Today, I show you how you can build an analytics platform to analyze your engineering data.
Now you might wonder why you would like to even build an engineering data platform, and maybe even what that is. Let me start with an example: Automated tests.
Reducing testing costs
Well, automated tests are essential to ensure reliable and high-quality software. Nevertheless, writing, maintaining and running large automated test suites takes a lot of effort and is expensive.
That’s why, at Microsoft, we started to look closer at how we can improve the testing activities to improve the life of the engineers, and at the same time reduce the costs of testing. We did so by having a close look at the test data that we have available. One of our goals was to decrease the time and effort it takes to run a test suite, without compromising quality.
For this work, we started with a bunch of investigations. First, we looked at the obvious:
- How long are the execution times for the tests?
- What kind of test do we have?
- How often do the tests fail?
- Why do they fail?
Then, we started to see if we can classify tests into different categories based on certain criteria such as time to execute, parts of the system they test, or their failure rate.
But, we also looked at how often the same test cases were run among all team members and even teams. With all the data that we gathered we were able to distill performance profiles for test cases. That means we could estimate how valuable and effective a test case is.
These performance profiles helped us to substantially reduce testing costs without impacting software quality.
All thanks to engineering data
This was just one example, to demonstrate you what you can do with the engineering data at your fingertips. In my team at Microsoft, we used such data not only to substantially decrease testing times, but also build times. We improved code review practices as well as code review tools. And the foundation of all those improvements has been engineering data.
What kind of engineering data do you have
Well, engineering teams do a lot of things: they communicate via emails or chat, write source code, check the code into the source code repository, test the system, deploy it, and so on. By engaging in each of these activities engineers leave data traces behind.
And just like in any other industry, we can use those data traces to better understand what works and what does not work when developing software.
Most of the time we want to use this data to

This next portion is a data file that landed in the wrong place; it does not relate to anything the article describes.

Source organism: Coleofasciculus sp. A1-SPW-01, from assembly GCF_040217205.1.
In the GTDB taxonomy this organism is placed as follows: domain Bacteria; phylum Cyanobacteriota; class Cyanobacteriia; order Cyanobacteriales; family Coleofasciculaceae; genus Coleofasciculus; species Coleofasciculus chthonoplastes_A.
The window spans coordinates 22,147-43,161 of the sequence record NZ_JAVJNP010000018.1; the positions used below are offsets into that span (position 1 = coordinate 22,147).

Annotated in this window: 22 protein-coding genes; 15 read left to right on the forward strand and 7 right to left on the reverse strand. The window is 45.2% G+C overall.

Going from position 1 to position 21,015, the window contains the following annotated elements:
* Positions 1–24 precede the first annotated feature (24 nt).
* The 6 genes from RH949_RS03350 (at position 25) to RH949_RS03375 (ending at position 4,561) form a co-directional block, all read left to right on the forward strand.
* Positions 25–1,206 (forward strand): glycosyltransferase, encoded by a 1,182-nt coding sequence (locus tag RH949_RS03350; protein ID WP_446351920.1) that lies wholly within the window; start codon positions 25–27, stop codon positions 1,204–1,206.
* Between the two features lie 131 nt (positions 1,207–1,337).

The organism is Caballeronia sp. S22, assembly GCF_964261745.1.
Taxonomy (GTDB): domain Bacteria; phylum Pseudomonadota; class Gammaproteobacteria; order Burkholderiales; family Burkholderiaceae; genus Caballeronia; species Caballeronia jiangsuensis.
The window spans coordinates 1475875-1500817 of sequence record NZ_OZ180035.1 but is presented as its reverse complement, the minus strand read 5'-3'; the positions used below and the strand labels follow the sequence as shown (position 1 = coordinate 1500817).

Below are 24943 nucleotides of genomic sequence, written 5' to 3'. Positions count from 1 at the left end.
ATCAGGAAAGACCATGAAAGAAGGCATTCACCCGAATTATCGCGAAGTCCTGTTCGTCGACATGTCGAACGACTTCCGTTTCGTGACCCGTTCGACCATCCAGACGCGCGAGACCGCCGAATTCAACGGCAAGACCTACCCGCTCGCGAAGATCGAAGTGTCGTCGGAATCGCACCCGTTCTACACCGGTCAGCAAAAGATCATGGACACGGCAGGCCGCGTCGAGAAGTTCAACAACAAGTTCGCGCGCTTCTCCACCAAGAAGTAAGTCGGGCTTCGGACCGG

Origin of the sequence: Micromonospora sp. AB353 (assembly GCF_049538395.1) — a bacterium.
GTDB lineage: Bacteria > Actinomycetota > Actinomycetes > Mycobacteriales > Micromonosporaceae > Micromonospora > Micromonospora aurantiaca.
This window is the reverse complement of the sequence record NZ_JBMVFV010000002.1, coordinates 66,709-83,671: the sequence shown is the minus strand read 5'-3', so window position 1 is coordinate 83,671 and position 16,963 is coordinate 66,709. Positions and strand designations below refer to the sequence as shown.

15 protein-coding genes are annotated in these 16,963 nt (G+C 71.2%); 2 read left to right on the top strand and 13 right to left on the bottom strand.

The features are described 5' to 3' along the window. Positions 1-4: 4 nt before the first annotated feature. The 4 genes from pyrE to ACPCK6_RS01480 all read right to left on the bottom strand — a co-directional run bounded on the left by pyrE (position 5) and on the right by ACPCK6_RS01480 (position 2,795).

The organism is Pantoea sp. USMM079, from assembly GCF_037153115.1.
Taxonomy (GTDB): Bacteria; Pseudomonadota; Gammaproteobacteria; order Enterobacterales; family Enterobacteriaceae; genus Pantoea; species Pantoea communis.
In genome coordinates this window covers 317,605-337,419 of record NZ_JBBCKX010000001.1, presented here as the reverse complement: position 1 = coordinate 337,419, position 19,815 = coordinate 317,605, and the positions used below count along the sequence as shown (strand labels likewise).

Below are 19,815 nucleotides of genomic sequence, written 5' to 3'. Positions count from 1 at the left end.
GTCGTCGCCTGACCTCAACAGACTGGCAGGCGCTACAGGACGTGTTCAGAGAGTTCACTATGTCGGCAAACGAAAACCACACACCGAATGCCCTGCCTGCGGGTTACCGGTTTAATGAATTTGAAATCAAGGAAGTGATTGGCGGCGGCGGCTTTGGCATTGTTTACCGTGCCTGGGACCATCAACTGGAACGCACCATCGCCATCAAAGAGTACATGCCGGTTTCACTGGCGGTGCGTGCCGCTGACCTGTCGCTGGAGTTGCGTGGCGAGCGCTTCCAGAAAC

- increase the productivity of the engineering team,
- increase the quality of the software,
- reduce friction and bottlenecks,
- improve engineering tools,
- decrease the overall costs to build software.
The picture below shows some of the data sources you will find in a typical organization.
So, how can you use this data yourself? Well, before you can concentrate on all the different investigations, you have to first understand what data you have available.
Each data-source lives in its own universe
When you look at your engineering data, you will see that most of these data sources have their own database, access, and authentication mechanisms. They will all also have their own data schemata. They are designed in a way that makes their primary tasks most effective and efficient.
For example, in the software system the HR team uses, you will have the data stored in a way that allows HR staff to easily create new records when a person is hired, update records when a person moves offices, or delete records when an employee leaves the company. Employees outside of HR should also not have access to all the data – just think about data privacy.
Nevertheless, knowing the role of an employee, his or her hire date and especially team structures are real treasures when it comes to analysing your engineering data. Apart from the problems with authentication and access rights, the data in those systems isn’t designed in a way that allows for insightful investigations. There will be a lot of noise in the data, and you will have to deal with missing data points.
So, in order for you to use this data, you need to think which data you need to extract, and which transformation you have to apply before you can store it into your own data analytics platform.
Multiple data-sources for similar data
Another reason why you need to extract and transform the data is to consolidate the systems. Even at small companies, you might find different systems offering similar functionality.